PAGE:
Danielle Smith will share a stage with controversial American media personality Tucker Carlson in Calgary this January. Her office says she wants to bring a rational discussion of energy and climate to his massive audience. But it creates a new set of minefields for the Alberta Premier, and she would have been better off spending her time doing almost anything else.
Ms. Smith’s office believes the planned 20-minute fireside chat is fine. Her press secretary Sam Blackett said “the premier participates in a variety of public and private events and does interviews with dozens of reporters, broadcasters and podcasters from across the political spectrum.”
“Obviously, she does not subscribe to every view of every interviewer or reporter she speaks with whether that’s the CBC, the Toronto Star, or Tucker Carlson.”
A source in the Premier’s office, who is not authorized to speak publicly on the matter, said Ms. Smith feels Mr. Carlson’s reach to millions of viewers is an opportunity. The Premier will “explain to folks of his political persuasion that emissions reduction and energy development are not mutually exclusive, and that it’s important that conservatives lead and advocate for this position rather than do nothing.
“We need to win converts all over North America to Alberta’s position on this.”
We can applaud Ms. Smith talking about her (as of yet loosely planned) commitment to net-zero by 2050, and her willingness to talk to all types of people. But a bit of discernment for a sitting premier is in order.
When the announcement on Mr. Carlson was first made this week, I posted on X about it, using the term “conspiracy theorist” to describe him. Conservatives hate this term with some justification. While there are absolute falsehoods out there, some of the ideas referred to as conspiracy theories, especially during the pandemic, ended up having merit for examination. This includes the possibility that COVID-19 emerged from a lab leak rather than originating from nature.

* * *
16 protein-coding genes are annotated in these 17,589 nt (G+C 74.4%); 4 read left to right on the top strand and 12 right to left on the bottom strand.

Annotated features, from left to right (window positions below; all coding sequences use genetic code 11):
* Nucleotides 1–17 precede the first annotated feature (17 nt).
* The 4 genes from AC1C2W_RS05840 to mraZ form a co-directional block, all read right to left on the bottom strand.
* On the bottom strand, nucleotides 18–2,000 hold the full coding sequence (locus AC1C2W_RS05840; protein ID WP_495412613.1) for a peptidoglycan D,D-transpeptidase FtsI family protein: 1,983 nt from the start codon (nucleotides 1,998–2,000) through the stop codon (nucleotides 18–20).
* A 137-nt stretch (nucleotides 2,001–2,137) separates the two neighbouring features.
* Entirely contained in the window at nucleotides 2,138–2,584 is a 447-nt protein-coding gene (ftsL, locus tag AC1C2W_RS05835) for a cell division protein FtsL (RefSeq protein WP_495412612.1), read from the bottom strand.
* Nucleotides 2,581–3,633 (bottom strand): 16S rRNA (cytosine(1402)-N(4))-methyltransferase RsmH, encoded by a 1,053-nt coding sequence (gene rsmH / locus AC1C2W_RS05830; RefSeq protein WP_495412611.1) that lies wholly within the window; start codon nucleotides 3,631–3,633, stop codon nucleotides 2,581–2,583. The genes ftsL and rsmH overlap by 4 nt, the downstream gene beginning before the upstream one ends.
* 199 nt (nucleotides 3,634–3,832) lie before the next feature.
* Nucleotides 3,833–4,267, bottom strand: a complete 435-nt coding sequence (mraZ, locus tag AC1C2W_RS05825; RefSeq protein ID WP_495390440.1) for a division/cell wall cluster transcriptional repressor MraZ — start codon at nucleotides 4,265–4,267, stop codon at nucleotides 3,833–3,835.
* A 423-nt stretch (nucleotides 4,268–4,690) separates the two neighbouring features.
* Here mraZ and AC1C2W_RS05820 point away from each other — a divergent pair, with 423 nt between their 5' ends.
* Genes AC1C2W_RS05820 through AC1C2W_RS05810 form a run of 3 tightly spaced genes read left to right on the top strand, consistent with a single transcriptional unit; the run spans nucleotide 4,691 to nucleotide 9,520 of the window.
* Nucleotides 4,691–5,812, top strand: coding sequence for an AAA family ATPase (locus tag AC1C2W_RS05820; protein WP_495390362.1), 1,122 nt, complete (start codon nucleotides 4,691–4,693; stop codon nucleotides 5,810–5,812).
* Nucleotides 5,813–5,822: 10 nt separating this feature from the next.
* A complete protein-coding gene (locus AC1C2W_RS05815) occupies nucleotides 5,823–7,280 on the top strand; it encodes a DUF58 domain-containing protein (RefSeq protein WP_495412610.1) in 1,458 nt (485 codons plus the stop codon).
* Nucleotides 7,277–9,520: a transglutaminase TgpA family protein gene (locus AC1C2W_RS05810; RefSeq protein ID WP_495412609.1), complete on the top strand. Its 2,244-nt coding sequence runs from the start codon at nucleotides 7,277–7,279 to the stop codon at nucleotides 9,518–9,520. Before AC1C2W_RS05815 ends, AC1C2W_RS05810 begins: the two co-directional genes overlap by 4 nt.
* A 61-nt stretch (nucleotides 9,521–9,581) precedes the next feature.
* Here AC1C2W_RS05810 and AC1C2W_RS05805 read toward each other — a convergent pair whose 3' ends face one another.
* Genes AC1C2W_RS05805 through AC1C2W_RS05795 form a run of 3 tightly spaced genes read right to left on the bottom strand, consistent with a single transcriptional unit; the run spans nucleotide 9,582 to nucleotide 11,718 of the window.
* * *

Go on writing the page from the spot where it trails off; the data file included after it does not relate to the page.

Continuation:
My error. It’s always better to show, not tell.
So, in three examples, first there’s Mr. Carlson’s commentary in line with his playing down of the savagery perpetrated on George Floyd, suggesting last month he wasn’t killed by a Minneapolis police officer. Newsweek’s Fact Check team took apart Mr. Carlson’s most recent take on Mr. Floyd’s death, saying Mr. Carlson has not provided evidence showing Mr. Floyd was not murdered by Derek Chauvin.
Mr. Carlson has also long cast doubt on the fundamentals of U.S. support for Ukraine following the Russian invasion of that country, calling Ukraine’s democratically elected President Volodymyr Zelensky a dictator, and questioning why the U.S. won’t side with aggressor Russia. Even former vice-president Mike Pence, who has admonished “Putin apologists” within his own Republican party, clashed with Mr. Carlson on this topic.
He has also given much attention to the baseless claim the Jan. 6 siege of the U.S. Capitol in 2021 was a false flag operation by the FBI, while also, in another instance, characterizing the people who battled their way in as benign. “These were not insurrectionists. They were sightseers.”
Ms. Smith’s time would be better spent dealing with a myriad of provincial challenges rather than being interviewed by a man who abruptly departed Fox News one week after the network agreed to pay more than US$787-million to settle a lawsuit with Dominion Voting Systems, related to the network’s airing of false claims following the 2020 presidential election. Mr. Carlson now posts his commentaries to millions through X, formerly known as Twitter.
He’s also not a great stage partner for a Premier who’s trying to be a credible, steady leader in these politically fraught 2020s, who also wants to appeal to a broader swath of Albertans. It will of course appeal to the most conservative of her supporters.
But of course Ms. Smith has had her own struggles with outlandish commentary. “The only answer for Ukraine is neutrality,” Ms. Smith said on a livestream chat in 2022 – before becoming Premier – adding she understood why Russia would have a concern with a Western-aligned Ukraine armed with nuclear weapons on its doorstep. However, Ukraine surrendered its nuclear weapons in the 1990s.
Last fall, she took the higher road, issuing an apology for those remarks.
Perhaps there will be some clarity during this meeting in Calgary: Mr. Carlson might say for certain he was joking when he talked early this year of “sending an armed force north to liberate Canada” from the federal Liberal government.
But no matter what, the powerful personas of both Ms. Smith and Mr. Carlson mean this is much more than a fireside chat between an American television host and a Canadian premier. It’s a show. It’s also a clear signal to all they don’t care about any of the criticism that will result.